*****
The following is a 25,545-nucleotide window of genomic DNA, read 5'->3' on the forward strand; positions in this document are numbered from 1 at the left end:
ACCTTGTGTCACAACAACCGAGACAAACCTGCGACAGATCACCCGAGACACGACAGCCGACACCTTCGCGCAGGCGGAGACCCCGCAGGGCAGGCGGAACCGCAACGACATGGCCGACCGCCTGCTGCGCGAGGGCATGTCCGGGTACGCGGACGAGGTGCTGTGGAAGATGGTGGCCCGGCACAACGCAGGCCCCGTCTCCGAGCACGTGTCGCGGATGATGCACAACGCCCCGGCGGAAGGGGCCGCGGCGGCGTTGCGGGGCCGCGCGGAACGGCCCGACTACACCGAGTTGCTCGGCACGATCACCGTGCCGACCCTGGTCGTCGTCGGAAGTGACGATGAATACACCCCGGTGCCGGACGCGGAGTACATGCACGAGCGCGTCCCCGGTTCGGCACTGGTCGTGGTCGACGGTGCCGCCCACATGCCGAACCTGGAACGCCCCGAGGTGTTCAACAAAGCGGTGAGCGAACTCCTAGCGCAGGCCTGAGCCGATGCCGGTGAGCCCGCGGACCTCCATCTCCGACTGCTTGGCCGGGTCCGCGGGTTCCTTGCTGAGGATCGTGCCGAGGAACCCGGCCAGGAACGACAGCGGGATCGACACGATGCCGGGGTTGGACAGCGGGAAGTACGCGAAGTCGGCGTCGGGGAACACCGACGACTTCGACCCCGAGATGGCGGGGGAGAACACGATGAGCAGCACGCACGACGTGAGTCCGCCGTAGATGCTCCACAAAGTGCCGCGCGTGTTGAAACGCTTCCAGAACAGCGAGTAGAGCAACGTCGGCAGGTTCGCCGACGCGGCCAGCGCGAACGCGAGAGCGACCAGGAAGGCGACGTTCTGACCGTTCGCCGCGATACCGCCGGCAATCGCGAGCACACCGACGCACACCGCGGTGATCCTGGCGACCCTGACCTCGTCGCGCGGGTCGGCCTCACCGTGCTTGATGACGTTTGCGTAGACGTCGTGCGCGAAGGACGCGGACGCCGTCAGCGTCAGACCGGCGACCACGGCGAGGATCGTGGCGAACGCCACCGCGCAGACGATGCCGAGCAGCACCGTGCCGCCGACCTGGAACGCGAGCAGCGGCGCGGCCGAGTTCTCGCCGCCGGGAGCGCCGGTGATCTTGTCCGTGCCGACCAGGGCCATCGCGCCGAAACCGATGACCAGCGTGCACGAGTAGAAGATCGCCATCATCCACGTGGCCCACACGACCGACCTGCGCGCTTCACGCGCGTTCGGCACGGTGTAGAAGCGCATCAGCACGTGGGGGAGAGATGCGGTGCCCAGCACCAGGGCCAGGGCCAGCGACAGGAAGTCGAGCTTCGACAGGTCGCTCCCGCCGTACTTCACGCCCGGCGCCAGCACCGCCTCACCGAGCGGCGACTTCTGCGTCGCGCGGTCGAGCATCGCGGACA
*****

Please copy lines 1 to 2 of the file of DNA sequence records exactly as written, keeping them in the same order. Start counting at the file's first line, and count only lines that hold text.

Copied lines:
The following is a 25,545-nucleotide window of genomic DNA, read 5'->3' on the forward strand; positions in this document are numbered from 1 at the left end:
ACCTTGTGTCACAACAACCGAGACAAACCTGCGACAGATCACCCGAGACACGACAGCCGACACCTTCGCGCAGGCGGAGACCCCGCAGGGCAGGCGGAACCGCAACGACATGGCCGACCGCCTGCTGCGCGAGGGCATGTCCGGGTACGCGGACGAGGTGCTGTGGAAGATGGTGGCCCGGCACAACGCAGGCCCCGTCTCCGAGCACGTGTCGCGGATGATGCACAACGCCCCGGCGGAAGGGGCCGCGGCGGCGTTGCGGGGCCGCGCGGAACGGCCCGACTACACCGAGTTGCTCGGCACGATCACCGTGCCGACCCTGGTCGTCGTCGGAAGTGACGATGAATACACCCCGGTGCCGGACGCGGAGTACATGCACGAGCGCGTCCCCGGTTCGGCACTGGTCGTGGTCGACGGTGCCGCCCACATGCCGAACCTGGAACGCCCCGAGGTGTTCAACAAAGCGGTGAGCGAACTCCTAGCGCAGGCCTGAGCCGATGCCGGTGAGCCCGCGGACCTCCATCTCCGACTGCTTGGCCGGGTCCGCGGGTTCCTTGCTGAGGATCGTGCCGAGGAACCCGGCCAGGAACGACAGCGGGATCGACACGATGCCGGGGTTGGACAGCGGGAAGTACGCGAAGTCGGCGTCGGGGAACACCGACGACTTCGACCCCGAGATGGCGGGGGAGAACACGATGAGCAGCACGCACGACGTGAGTCCGCCGTAGATGCTCCACAAAGTGCCGCGCGTGTTGAAACGCTTCCAGAACAGCGAGTAGAGCAACGTCGGCAGGTTCGCCGACGCGGCCAGCGCGAACGCGAGAGCGACCAGGAAGGCGACGTTCTGACCGTTCGCCGCGATACCGCCGGCAATCGCGAGCACACCGACGCACACCGCGGTGATCCTGGCGACCCTGACCTCGTCGCGCGGGTCGGCCTCACCGTGCTTGATGACGTTTGCGTAGACGTCGTGCGCGAAGGACGCGGACGCCGTCAGCGTCAGACCGGCGACCACGGCGAGGATCGTGGCGAACGCCACCGCGCAGACGATGCCGAGCAGCACCGTGCCGCCGACCTGGAACGCGAGCAGCGGCGCGGCCGAGTTCTCGCCGCCGGGAGCGCCGGTGATCTTGTCCGTGCCGACCAGGGCCATCGCGCCGAAACCGATGACCAGCGTGCACGAGTAGAAGATCGCCATCATCCACGTGGCCCACACGACCGACCTGCGCGCTTCACGCGCGTTCGGCACGGTGTAGAAGCGCATCAGCACGTGGGGGAGAGATGCGGTGCCCAGCACCAGGGCCAGGGCCAGCGACAGGAAGTCGAGCTTCGACAGGTCGCTCCCGCCGTACTTCACGCCCGGCGCCAGCACCGCCTCACCGAGCGGCGACTTCTGCGTCGCGCGGTCGAGCATCGCGGACA